Abstract In primate species exhibiting seasonal reproduction, patterns of testosterone excretion in adult males are variable: in some species, peaks correlate with female receptivity periods and heightened male,male aggression over access to estrous females, in others, neither heightened aggression nor marked elevations in testosterone have been noted. In this study, we examined mean fecal testosterone ( f,T) levels and intermale aggression in wild adult male ring-tailed lemurs residing in three groups at Beza Mahafaly Reserve, Madagascar. Results obtained from mating and post-mating season 2003 were compared to test Wingfield et al. [1990. Am Nat 136:829,846] "challenge hypothesis", which predicts a strong positive relationship between male testosterone levels and male,male competition for access to receptive females during breeding season. f,T levels and rates of intermale aggression were significantly higher during mating season compared to the post-mating period. Mean f,T levels and aggression rates were also higher in the first half of the mating season compared with the second half. Number of males in a group affected rates of intermale agonism, but not mean f,T levels. The highest-ranking males in two of the groups exhibited higher mean f,T levels than did lower-ranking males, and young males exhibited lower f,T levels compared to prime-aged and old males. In the post-mating period, mean male f,T levels did not differ between groups, nor were there rank or age effects. Thus, although male testosterone levels rose in relation to mating and heightened male,male aggression, f,T levels fell to baseline breeding levels shortly after the early mating period, and to baseline non-breeding levels immediately after mating season had ended, offsetting the high cost of maintaining both high testosterone and high levels of male,male aggression in the early breeding period. Am. J. Primatol. 69:1325,1339, 2007. © 2007 Wiley-Liss, Inc. [source]

Sperm quality of Brazilian flounder Paralichthys orbignyanus throughout the reproductive season

Carlos Frederico Ceccon Lanes
Abstract The aim of this study was to evaluate the sperm quality of Brazilian flounder Paralichthys orbignyanus throughout its reproductive season. Sperm was collected at the beginning, middle and end of the breeding period. Spermatozoa density was maximum at the beginning (12.7 ± 0.92 × 109 cells mL,1) and at the end (11.8 ± 0.39 × 109 cells mL,1) of the breeding season (P<0.05). Sperm production and the percentage of spermatozoa moving fast forward increased significantly towards the end of the breeding season (P<0.05). The mean duration of progressive motility of spermatozoa was around 10 min. No difference was observed during the reproductive season in the percentage of motile cells, pH, osmolality and K+, Cl, and Mg2+ concentrations in seminal plasma. The concentration of Na+ increased throughout the breeding season, reaching 174.62 ± 12.68 mmol L,1 at the end (P<0.05). There was a decline in the concentration of Ca2+ (12.31 ± 3.08 mmol L,1) in the middle of the breeding season, which coincided with the shortest motility duration of spermatozoa. The information reported in this study should help to improve management and optimize the development of protocols for short-term storage and cryopreservation of Brazilian flounder semen. [source]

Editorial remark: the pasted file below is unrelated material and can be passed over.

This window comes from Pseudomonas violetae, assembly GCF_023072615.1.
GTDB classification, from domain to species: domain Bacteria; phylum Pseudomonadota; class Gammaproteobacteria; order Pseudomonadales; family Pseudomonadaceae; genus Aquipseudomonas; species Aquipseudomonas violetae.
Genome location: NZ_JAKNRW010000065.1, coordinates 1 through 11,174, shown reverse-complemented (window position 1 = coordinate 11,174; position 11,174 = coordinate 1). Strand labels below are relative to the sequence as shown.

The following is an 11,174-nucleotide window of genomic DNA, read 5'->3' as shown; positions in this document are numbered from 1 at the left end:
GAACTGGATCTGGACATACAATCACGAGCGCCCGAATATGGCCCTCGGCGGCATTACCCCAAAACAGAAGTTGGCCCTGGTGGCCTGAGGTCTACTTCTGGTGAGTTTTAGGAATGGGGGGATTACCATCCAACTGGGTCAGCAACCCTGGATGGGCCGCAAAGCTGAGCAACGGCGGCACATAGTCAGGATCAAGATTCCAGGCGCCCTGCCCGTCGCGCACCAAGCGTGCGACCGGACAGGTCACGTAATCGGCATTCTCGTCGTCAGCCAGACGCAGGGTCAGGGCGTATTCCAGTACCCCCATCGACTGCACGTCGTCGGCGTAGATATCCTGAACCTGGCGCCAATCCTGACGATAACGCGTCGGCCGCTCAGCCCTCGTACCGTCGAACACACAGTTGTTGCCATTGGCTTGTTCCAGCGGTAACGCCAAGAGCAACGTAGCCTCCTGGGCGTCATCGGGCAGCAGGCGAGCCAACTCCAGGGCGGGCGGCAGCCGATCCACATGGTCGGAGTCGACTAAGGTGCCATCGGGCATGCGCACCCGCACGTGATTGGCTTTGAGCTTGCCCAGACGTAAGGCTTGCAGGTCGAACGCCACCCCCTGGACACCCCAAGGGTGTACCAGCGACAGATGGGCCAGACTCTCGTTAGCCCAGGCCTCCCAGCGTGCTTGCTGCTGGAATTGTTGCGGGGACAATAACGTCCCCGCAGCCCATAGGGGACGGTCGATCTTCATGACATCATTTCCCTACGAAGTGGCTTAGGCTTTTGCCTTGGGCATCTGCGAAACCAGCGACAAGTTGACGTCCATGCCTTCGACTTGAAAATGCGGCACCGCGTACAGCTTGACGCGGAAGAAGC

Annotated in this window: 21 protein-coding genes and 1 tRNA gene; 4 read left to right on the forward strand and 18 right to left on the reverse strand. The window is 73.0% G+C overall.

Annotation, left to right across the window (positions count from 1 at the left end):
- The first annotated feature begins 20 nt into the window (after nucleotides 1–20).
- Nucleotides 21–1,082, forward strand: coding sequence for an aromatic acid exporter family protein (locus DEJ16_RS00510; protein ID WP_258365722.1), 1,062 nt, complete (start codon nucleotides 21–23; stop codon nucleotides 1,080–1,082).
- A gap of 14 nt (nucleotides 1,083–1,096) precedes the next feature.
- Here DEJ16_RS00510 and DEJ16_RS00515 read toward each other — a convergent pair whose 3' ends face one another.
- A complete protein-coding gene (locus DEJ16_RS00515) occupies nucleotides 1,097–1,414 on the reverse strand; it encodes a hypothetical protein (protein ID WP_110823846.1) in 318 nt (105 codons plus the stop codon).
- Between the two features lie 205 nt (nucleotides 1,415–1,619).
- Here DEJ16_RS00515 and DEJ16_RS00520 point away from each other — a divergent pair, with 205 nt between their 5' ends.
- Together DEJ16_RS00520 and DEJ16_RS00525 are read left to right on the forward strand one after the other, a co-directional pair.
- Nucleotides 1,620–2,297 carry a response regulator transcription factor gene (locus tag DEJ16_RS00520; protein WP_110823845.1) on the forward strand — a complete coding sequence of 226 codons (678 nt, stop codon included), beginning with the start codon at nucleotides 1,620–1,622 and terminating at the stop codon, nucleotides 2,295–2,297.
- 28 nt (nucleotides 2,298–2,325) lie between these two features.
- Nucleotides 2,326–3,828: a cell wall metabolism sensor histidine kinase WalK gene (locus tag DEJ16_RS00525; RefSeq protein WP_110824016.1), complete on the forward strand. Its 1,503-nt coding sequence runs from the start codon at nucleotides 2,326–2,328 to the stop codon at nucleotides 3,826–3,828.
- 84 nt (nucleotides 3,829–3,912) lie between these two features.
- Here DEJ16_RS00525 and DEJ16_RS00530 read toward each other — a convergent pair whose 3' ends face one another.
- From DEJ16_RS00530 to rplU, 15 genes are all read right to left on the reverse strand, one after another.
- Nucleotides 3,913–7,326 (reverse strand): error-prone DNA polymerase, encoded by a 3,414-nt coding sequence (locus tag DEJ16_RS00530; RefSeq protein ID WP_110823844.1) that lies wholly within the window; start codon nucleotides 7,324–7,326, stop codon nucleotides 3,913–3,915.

Behaviour and stress response during capture and handling of the red-billed chough Pyrrhocorax pyrrhocorax (Aves: Corvidae)

We studied the effect of capture and handling on free-living red-billed choughs Pyrrhocorax pyrrhocorax. We analysed the association between bird behavioural response and individual health, breeding status, sex, and age. Active responses (aggression towards the ringer, screaming) were more common in the breeding period, and in individuals with a high heterophils to lymphocytes ratio, indicating poor physiological condition and/or high chronic stress. Adults were more aggressive than juveniles and yearlings, and females were more aggressive than males. Sex, age, and condition differences were also recorded in the spectrotemporal output of distress calls. Birds with a screaming/active response appeared to be more stress-susceptible than passive and silent individuals, and this response was stronger during the energy demanding period of reproduction. The results obtained suggest that the response of the red-billed chough during capture might primarily reflect stress-susceptibility, although a number of potential alternative explanations are discussed. © 2009 The Linnean Society of London, Biological Journal of the Linnean Society, 2009, 96, 846,855. [source]

Habitat utilisation during staging affects body condition in a long distance migrant, Branta bernicla hrota: potential impacts on fitness?

R. Inger
There is considerable evidence to suggest that an animal's ability to access the appropriate resources at one time of year may profoundly restrict its performance at another. For migrants, wintering and breeding periods are often connected by refuelling or staging periods, critical (particularly for females) in attaining the body reserves required to ensure successful breeding. However in many instances there are differences in the extent to which different individuals gain access to the highest quality resources. Here we demonstrate how body condition in brent geese Branta bernicla hrota, during spring staging is related to differences in marine and terrestrial habitat utilisation (inferred from stable isotope analysis). Female birds with high fat scores feed to a greater extent on marine resources. Body mass and condition are also higher in individuals utilising more marine resources. Given that body mass at spring staging is correlated with reproductive success, the extent of marine habitat maybe critical to this population. Combining this with data from previous studies of dark-bellied brent geese Branta bernicla bernicla, we predict the potential impacts of spring staging resource utilisation on future breeding success. Although staging is of short duration compared to the other components of annual cycles of migratory species, our results suggest that the quality of staging grounds may be vitally important to population processes. [source]